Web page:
Strolling among gardens: discover the camellia route (part 1)

One of the most beautiful and appreciated flowers in existence is the camellia. Surely you have seen it on more than one occasion, but do you know the history surrounding this flower?

Its name comes from its discoverer, the missionary Georg Joseph Kamel, who imported it from Japan to Europe in the 17th century.

Although its existence on our continent is relatively short, compared to that of other flowers, the first evidence of its cultivation dates back to 5000 years ago, when in China it was grown mainly for tea (Camellia sinensis variety) or oil (Camellia oleifera).

The camellia tree is known in Japan as “tsubaki” or “tree of shining leaves” and had a special symbolism in the culture of this country. According to a belief of the Shinto religion, the spirit of the gods dwelt in the flowers of the Tsubaki when they visited the earth. Camellia plants were considered immortal and were placed on the tombs of samurai.

In Europe, the camellia flower is associated with romanticism and elegance. It was very fashionable in the nineteenth century and inspired the works of many artists, especially painters but also writers such as Alexandre Dumas who wrote The Lady of the Camellias. Some time later Coco Chanel took it as a symbol of her maison.

But how did camellias arrive in Galicia?

It is thought that they were introduced by Spanish and Portuguese sailors as early as the 16th century, although there is no written evidence to support this theory. What we do know is that many of the camellias that grow today in Galician parks and gardens were imported from Portugal in the mid-19th century, when they were very fashionable and in great demand.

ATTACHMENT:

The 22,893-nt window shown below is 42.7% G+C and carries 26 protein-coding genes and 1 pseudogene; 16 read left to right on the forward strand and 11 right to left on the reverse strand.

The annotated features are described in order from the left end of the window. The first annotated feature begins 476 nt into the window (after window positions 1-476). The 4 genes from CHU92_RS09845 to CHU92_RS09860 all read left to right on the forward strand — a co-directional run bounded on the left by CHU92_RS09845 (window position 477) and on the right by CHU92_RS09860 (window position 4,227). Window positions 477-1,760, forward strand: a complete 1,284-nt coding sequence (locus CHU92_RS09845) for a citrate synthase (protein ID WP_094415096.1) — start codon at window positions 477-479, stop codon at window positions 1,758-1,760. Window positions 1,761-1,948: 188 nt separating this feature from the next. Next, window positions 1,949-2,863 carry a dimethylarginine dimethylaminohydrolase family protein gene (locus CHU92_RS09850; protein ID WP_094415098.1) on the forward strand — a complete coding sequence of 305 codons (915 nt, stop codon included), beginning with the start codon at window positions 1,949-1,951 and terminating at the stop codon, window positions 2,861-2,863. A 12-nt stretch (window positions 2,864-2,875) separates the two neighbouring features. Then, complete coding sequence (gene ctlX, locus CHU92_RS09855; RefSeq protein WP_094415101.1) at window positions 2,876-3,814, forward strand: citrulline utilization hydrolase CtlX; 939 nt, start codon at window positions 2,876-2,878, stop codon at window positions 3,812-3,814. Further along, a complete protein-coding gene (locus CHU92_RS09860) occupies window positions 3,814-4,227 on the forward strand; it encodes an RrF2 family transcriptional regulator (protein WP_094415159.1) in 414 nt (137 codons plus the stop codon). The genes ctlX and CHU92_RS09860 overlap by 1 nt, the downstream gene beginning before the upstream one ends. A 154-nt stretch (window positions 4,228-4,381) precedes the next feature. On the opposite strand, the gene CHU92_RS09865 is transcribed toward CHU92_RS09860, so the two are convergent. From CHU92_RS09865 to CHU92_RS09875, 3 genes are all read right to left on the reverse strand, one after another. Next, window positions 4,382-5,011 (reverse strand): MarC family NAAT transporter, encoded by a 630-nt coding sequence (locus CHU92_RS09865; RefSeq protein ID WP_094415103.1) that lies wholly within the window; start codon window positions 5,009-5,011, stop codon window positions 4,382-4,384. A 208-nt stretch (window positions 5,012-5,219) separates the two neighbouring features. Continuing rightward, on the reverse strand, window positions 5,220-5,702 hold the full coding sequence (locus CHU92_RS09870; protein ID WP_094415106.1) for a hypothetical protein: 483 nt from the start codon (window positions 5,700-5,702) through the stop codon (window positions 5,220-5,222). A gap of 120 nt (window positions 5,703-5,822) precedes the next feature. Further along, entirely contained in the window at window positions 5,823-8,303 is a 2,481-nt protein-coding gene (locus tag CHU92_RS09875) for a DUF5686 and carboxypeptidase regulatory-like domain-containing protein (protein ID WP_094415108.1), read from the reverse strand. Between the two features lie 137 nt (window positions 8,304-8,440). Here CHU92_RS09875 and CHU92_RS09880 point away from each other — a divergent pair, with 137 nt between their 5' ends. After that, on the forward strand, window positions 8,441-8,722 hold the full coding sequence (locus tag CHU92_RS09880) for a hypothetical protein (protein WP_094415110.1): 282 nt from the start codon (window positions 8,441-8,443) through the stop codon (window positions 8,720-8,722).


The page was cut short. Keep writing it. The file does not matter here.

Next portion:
At first they were planted in the manors and stately homes of the nobility, but over time they also reached both public and private gardens and land, until Galicia became an international reference in the cultivation of this plant.

There are 8000 different varieties of camellia in Galicia, and this is explained by the optimal characteristics for the cultivation of this flower in our region: fertile soils, humid climates and mild temperatures.

Its beauty, abundance and the botanical diversity of our gardens and natural environments, have led to the emergence of a new tourist route called “route of the camellias”.

Are you an art and nature lover and would like to live a different tourist experience? The route of the camellias allows us to know the most fascinating green spaces that house the Galician pazos and discover the mysteries that hide their stones, in addition to tasting the wines and typical products of each region.

Since the route of the camellias is very extensive, we will dedicate a series of articles to talk about each of the places of interest that we can visit on this route. Anyway, remember that many of the places we propose you to visit are compatible with some of our tours (for example, we can see the Alameda Park in Santiago after completing the Camino).

We hope you like this proposal. If you have any questions or suggestions, you can contact us to ask for more information about the route of the camellias.

1) Alameda Park in Santiago de Compostela.

Located in the old town of Santiago, it is one of the most emblematic and busy places in the city. A horseshoe-shaped route where you can enjoy a romantic and modernist walk.

The Spanish writer García Lorca remembers his time in Santiago and its gardens full of camellias:

“It rains in Santiago
my sweet love.
White camellia from the air
shines brightly in the sun”.

From the Alameda we can also reach the centenary “carballeira de San Lourenzo”, crossing the Avenida das Burgas. Behind this ancient oak grove are the gardens of the Pazo de San Lourenzo, protected by a high stone wall. These gardens are considered one of the most relevant works of Spanish geometric gardening, both for their size and for their more than four centuries of history. They are home to more than one hundred plant species, among which the camellia varieties stand out, the oldest specimens of which have been preserved since the 19th century.

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